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Vape regulations: easy ways to do the right thing

June 7, 2021


Being up to speed with the latest regulation is vital for any store’s success. Tom Gockelen-Kozlowski speaks to the industry about how retailers can stay on the right side of the law

Any good retailer knows that being compliant with regulation is an essential part of being a successful business. Yet, with a fast-evolving and fast-growing category such as next generation nicotine products, it is understandable if the idea of keeping up-to-date with the latest restrictions or best practice can feel intimidating.

A great starting point, therefore, is taking the compliance standards that stores must meet for tobacco products and repeating this for these less-harmful nicotine products.

It is an approach that chimes with the advice of Ian Howell, fiscal and regulatory affairs manager at JTI UK:

“Simply put, it is illegal in England, Scotland and Wales to sell vaping products to anyone under the age of 18. We would recommend following the ‘Think 25 Scheme’ to ensure this does not happen.”

Duncan Cunningham, UK corporate affairs director at Imperial Tobacco & blu agrees that tobacco-style age restrictions – specifically Challenge 25 – is a vital policy for stores to enact when it comes to next generation nicotine products:

Manufacturers and retailers have a responsibility to proactively prevent underage sales and support youth access prevention measures. As part of this, retailers must implement and demonstrate an age verification policy and process is in place and make sure that vape products are only marketed to and used by adults.”

And it’s important to remember that, as with tobacco products, retailers found in breach of these regulations could be in line for a fine of up to £2,500.

While Howell says this approach is a good starting point, vape products do have specific regulations they must adhere to, dependent on where they are located. “There are some minor differences between the UK countries, for example retailers in Scotland must register on the Nicotine Vapour Products Register,” he says. “Although Northern Ireland has not yet introduced similar restrictions, we recommend sellers of vaping products there adhere to the same conditions as those in England and Wales.”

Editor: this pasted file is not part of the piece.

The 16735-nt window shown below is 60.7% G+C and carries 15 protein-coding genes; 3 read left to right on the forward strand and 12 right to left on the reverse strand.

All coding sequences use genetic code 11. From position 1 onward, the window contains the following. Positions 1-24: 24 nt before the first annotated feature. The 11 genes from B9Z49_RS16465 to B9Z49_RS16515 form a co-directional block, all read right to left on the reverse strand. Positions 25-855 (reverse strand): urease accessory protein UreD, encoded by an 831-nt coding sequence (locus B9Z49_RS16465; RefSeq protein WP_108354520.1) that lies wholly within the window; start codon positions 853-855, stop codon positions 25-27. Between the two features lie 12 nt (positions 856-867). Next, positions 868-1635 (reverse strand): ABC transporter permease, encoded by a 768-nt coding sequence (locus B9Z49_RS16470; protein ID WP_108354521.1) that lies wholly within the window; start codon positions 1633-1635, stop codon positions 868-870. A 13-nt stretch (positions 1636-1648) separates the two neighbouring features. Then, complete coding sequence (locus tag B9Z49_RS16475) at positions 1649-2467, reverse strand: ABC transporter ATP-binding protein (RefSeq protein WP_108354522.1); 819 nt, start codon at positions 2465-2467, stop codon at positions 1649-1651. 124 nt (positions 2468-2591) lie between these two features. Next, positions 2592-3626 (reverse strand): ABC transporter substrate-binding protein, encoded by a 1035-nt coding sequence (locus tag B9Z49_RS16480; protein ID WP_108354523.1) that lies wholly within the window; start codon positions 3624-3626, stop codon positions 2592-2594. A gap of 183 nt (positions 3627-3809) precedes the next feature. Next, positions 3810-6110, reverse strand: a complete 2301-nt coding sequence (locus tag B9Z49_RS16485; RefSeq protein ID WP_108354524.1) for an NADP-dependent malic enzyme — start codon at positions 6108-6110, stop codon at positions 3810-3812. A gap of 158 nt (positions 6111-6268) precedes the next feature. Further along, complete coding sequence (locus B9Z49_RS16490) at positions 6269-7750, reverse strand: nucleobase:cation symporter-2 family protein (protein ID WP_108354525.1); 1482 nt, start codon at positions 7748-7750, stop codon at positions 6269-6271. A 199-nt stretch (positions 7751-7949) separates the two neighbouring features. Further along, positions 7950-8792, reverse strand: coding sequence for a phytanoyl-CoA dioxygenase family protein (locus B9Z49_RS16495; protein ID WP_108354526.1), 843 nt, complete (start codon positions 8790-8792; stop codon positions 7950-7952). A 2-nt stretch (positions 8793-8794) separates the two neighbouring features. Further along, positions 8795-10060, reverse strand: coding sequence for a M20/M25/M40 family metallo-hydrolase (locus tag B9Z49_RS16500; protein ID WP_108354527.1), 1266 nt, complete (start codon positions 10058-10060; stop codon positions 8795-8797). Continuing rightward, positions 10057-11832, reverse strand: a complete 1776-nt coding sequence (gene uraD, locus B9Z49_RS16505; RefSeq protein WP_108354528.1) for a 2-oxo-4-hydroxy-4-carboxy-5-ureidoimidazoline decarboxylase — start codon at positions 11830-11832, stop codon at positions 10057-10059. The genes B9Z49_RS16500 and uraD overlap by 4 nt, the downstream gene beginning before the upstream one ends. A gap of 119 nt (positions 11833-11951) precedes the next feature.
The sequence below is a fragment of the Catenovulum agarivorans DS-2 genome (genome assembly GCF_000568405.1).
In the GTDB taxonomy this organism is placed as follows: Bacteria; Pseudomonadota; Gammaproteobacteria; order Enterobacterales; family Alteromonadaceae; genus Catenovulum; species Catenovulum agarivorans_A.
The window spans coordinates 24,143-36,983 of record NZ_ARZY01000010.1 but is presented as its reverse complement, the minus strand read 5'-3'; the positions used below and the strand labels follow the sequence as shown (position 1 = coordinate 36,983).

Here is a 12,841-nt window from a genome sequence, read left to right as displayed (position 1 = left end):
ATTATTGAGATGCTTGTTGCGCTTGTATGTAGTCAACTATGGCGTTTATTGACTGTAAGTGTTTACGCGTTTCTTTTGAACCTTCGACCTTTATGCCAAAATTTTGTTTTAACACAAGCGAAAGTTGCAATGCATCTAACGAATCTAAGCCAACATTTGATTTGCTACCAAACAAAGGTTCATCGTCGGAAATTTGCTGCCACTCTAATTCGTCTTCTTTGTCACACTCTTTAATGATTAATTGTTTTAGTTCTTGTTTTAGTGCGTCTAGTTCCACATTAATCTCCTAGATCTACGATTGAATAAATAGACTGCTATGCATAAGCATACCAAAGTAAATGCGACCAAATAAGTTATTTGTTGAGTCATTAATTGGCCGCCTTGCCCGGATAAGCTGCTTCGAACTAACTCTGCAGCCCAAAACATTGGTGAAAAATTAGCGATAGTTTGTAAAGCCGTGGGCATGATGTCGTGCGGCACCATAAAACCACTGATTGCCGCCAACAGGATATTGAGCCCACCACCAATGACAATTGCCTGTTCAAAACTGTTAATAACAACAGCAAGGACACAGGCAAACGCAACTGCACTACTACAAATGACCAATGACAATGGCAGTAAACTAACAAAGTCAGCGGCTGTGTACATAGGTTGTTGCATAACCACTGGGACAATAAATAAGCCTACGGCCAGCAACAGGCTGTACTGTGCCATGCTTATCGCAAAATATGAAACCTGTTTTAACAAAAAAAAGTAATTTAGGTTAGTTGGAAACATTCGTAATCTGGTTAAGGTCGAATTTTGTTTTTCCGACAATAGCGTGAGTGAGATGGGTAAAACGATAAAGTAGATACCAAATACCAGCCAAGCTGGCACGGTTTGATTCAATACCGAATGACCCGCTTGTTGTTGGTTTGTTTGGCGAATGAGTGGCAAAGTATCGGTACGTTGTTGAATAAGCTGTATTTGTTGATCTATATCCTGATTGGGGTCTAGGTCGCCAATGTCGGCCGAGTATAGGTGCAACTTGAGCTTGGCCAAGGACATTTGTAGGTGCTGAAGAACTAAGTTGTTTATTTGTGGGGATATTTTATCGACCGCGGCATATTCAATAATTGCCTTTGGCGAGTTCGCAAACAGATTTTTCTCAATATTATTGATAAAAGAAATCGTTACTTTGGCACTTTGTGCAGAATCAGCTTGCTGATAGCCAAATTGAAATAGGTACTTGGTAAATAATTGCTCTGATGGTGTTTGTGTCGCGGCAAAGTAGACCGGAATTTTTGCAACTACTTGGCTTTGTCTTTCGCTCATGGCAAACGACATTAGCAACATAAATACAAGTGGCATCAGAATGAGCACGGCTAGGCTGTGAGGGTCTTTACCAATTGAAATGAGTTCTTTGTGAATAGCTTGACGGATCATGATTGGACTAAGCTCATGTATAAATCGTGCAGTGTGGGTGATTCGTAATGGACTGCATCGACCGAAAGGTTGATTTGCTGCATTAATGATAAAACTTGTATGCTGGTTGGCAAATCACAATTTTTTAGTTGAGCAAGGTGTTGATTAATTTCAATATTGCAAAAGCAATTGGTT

It is clearly important that stores look at their own practices to ensure they adhere to regulations but, with so many manufacturers and product innovations emerging, it is also right that stores challenge product makers on how their ranges meet any relevant regulations.

“Our blu products fulfil the highest quality standards regarding design, manufacture and distribution, ingredients, e-liquids, as well as electronic and software functioning, and are sold in tamper-evident packaging to prevent minors from using or accessing our products,” says Duncan Cunningham.

“It’s important for retailers to consider various factors when deciding whether to stock a new product to ensure it meets the needs of their customers and also adheres to regulatory guidelines and that products, product descriptions and advertising must not be directed at, or designed specifically, to appeal to people under 18 years old or to non-smokers and non-vapers,” he added.

It is also worth remembering that, though restrictions on next generation nicotine products are rigorous as for cigarette sales, there are opportunities that are available for display and promotion that do not exist in the tobacco category.